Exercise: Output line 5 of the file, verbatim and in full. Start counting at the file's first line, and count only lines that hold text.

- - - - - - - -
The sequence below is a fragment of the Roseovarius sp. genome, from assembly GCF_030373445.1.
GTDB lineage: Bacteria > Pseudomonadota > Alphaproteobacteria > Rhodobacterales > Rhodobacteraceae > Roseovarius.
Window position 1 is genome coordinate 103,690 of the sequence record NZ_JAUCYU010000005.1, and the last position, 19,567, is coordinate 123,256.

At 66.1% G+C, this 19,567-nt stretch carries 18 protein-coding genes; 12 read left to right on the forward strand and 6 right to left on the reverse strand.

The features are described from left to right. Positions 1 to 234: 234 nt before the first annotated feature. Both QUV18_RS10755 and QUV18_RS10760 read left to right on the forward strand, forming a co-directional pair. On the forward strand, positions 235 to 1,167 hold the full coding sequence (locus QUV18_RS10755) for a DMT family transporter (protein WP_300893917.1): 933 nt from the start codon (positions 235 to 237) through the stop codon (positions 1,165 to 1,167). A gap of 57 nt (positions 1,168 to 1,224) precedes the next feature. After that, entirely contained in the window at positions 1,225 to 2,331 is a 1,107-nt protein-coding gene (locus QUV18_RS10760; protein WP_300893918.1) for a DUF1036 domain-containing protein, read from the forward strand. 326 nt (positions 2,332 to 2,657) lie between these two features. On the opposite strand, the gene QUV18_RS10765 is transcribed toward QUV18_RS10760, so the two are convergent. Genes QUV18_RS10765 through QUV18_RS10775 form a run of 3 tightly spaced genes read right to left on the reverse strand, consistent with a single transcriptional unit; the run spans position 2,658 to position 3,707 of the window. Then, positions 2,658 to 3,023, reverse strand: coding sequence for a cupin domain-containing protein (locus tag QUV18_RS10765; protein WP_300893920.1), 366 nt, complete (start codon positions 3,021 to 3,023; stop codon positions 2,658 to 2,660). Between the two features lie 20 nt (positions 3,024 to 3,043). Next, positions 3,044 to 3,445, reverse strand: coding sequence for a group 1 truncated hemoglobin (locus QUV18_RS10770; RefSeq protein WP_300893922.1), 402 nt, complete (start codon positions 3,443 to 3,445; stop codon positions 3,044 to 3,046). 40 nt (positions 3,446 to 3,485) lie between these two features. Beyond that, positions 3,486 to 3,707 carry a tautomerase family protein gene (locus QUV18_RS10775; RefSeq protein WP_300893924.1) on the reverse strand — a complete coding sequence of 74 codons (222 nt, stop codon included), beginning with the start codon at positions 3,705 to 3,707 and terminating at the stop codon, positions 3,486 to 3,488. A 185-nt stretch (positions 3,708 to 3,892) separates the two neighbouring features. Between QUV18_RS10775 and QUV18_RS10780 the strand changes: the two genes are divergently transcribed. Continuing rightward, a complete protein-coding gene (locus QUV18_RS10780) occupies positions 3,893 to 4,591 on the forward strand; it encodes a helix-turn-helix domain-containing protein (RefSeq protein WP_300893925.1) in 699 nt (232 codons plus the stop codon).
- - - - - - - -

The features are described from left to right. Positions 1 to 234: 234 nt before the first annotated feature. Both QUV18_RS10755 and QUV18_RS10760 read left to right on the forward strand, forming a co-directional pair. On the forward strand, positions 235 to 1,167 hold the full coding sequence (locus QUV18_RS10755) for a DMT family transporter (protein WP_300893917.1): 933 nt from the start codon (positions 235 to 237) through the stop codon (positions 1,165 to 1,167). A gap of 57 nt (positions 1,168 to 1,224) precedes the next feature. After that, entirely contained in the window at positions 1,225 to 2,331 is a 1,107-nt protein-coding gene (locus QUV18_RS10760; protein WP_300893918.1) for a DUF1036 domain-containing protein, read from the forward strand. 326 nt (positions 2,332 to 2,657) lie between these two features. On the opposite strand, the gene QUV18_RS10765 is transcribed toward QUV18_RS10760, so the two are convergent. Genes QUV18_RS10765 through QUV18_RS10775 form a run of 3 tightly spaced genes read right to left on the reverse strand, consistent with a single transcriptional unit; the run spans position 2,658 to position 3,707 of the window. Then, positions 2,658 to 3,023, reverse strand: coding sequence for a cupin domain-containing protein (locus tag QUV18_RS10765; protein WP_300893920.1), 366 nt, complete (start codon positions 3,021 to 3,023; stop codon positions 2,658 to 2,660). Between the two features lie 20 nt (positions 3,024 to 3,043). Next, positions 3,044 to 3,445, reverse strand: coding sequence for a group 1 truncated hemoglobin (locus QUV18_RS10770; RefSeq protein WP_300893922.1), 402 nt, complete (start codon positions 3,443 to 3,445; stop codon positions 3,044 to 3,046). 40 nt (positions 3,446 to 3,485) lie between these two features. Beyond that, positions 3,486 to 3,707 carry a tautomerase family protein gene (locus QUV18_RS10775; RefSeq protein WP_300893924.1) on the reverse strand — a complete coding sequence of 74 codons (222 nt, stop codon included), beginning with the start codon at positions 3,705 to 3,707 and terminating at the stop codon, positions 3,486 to 3,488. A 185-nt stretch (positions 3,708 to 3,892) separates the two neighbouring features. Between QUV18_RS10775 and QUV18_RS10780 the strand changes: the two genes are divergently transcribed. Continuing rightward, a complete protein-coding gene (locus QUV18_RS10780) occupies positions 3,893 to 4,591 on the forward strand; it encodes a helix-turn-helix domain-containing protein (RefSeq protein WP_300893925.1) in 699 nt (232 codons plus the stop codon).